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Explaining the First Industrial Revolution: Two Views

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  • Crafts, Nicholas

    (University of Warwick)

Abstract

This review essay looks at the recent books on the British Industrial Revolution by Robert Allen and Joel Mokyr. Both writers seek to explain Britain’s primacy. This paper offers a critical but sympathetic account of the main arguments of the two authors considering both the economic logic and the empirical validity of their rival claims. In each case, the ideas are promising but the evidence base seems in need of further support. It may be that eventually these explanations for British economic leadership at the turn of the nineteenth century are recognized as complementary rather than competing.

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File URL: http://www2.warwick.ac.uk/fac/soc/economics/research/centres/cage/research/papers/10.2010_craftsindustrial.pdf
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Bibliographic Info

Paper provided by Competitive Advantage in the Global Economy (CAGE) in its series CAGE Online Working Paper Series with number 10.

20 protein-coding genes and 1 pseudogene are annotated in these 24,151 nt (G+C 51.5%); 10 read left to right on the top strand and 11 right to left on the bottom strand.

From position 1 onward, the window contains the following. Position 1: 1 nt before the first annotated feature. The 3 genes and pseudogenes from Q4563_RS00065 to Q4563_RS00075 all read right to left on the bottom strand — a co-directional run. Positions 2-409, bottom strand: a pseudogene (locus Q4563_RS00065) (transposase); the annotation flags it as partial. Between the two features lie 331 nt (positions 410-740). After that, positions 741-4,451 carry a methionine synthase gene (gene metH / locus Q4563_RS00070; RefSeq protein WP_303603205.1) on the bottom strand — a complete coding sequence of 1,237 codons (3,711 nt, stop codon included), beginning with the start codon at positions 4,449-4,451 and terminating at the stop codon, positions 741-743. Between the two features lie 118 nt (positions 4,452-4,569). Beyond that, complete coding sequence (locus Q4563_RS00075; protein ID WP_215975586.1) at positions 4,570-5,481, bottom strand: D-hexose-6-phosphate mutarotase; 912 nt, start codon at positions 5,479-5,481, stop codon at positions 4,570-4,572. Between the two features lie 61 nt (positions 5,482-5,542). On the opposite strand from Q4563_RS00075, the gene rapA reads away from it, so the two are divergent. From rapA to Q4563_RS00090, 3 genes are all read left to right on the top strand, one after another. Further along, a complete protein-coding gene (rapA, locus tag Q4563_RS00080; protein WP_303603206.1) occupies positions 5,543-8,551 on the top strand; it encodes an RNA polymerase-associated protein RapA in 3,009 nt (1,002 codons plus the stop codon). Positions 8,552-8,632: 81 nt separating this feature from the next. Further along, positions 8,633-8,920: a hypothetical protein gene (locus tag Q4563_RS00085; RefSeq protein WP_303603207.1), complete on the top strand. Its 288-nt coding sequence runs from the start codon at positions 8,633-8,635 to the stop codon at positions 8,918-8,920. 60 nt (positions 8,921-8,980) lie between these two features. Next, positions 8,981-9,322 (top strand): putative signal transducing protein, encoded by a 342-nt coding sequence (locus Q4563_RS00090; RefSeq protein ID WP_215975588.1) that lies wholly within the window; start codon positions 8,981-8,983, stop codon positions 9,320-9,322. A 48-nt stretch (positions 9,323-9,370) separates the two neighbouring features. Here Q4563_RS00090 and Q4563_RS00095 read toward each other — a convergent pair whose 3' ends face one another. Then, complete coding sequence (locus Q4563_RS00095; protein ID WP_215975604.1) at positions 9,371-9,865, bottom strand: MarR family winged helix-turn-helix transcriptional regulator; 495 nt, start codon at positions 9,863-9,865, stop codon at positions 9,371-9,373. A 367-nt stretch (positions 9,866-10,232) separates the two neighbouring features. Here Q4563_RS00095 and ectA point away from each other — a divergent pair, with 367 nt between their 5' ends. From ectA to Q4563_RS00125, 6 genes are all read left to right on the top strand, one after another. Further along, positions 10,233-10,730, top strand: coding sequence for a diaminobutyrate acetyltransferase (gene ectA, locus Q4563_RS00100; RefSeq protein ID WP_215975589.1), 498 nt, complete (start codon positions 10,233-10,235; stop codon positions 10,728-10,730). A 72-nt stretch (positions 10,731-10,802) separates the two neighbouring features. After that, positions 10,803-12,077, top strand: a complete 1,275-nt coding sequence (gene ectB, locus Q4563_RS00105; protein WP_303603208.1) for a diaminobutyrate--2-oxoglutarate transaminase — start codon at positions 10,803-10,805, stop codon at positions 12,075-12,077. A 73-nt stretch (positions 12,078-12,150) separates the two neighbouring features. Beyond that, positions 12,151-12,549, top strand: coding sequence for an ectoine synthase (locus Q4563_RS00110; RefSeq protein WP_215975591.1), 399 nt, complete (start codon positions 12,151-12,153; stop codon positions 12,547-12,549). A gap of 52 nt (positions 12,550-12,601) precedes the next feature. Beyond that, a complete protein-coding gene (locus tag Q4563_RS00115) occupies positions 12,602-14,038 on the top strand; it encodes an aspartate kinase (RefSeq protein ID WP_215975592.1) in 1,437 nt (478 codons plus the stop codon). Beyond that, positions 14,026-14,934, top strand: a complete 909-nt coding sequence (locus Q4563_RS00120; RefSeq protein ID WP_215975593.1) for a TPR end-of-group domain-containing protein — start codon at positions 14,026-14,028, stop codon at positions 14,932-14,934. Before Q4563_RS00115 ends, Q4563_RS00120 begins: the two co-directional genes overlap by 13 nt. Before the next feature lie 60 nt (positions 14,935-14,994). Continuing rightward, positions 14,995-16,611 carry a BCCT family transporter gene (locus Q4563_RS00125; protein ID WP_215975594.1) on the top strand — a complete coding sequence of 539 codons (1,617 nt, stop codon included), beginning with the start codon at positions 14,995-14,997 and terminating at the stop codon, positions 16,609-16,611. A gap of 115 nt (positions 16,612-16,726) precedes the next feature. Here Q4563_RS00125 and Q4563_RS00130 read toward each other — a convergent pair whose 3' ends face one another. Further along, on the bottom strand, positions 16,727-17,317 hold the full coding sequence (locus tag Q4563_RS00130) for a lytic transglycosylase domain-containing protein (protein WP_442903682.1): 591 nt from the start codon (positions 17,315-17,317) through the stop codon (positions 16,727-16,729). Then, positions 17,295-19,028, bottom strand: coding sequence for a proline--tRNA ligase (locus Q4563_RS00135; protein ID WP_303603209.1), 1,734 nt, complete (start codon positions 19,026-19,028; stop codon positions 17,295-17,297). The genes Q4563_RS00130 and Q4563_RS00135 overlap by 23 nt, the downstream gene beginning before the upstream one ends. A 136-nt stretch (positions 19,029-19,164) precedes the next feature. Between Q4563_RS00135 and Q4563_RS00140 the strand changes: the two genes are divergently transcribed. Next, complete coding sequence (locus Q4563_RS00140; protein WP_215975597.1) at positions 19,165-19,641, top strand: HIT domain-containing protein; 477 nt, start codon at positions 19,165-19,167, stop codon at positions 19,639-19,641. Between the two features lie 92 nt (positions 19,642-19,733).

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Date of creation: 2010
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Handle: RePEc:cge:warwcg:10

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  1. Zeira, Joseph, 1995. "Workers, Machines and Economic Growth," CEPR Discussion Papers 1139, C.E.P.R. Discussion Papers.
  2. Stephen Broadberry & Bishnupriya Gupta, 2009. "Lancashire, India, and shifting competitive advantage in cotton textiles, 1700-1850: the neglected role of factor prices -super-1," Economic History Review, Economic History Society, vol. 62(2), pages 279-305, 05.
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  10. Joerg Baten & Jan Zanden, 2008. "Book production and the onset of modern economic growth," Journal of Economic Growth, Springer, vol. 13(3), pages 217-235, September.
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  12. Adams, Donald R., 1970. "Some Evidence on English and American Wage Rates, 1790–1830," The Journal of Economic History, Cambridge University Press, vol. 30(03), pages 499-520, September.
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Cited by:
  1. Julio Martínez-Galarraga & Marc Prat, 2014. "Wages and prices in early Catalan industrialisation," UB Economics Working Papers 2014/305, Universitat de Barcelona, Facultat d'Economia i Empresa, UB Economics.

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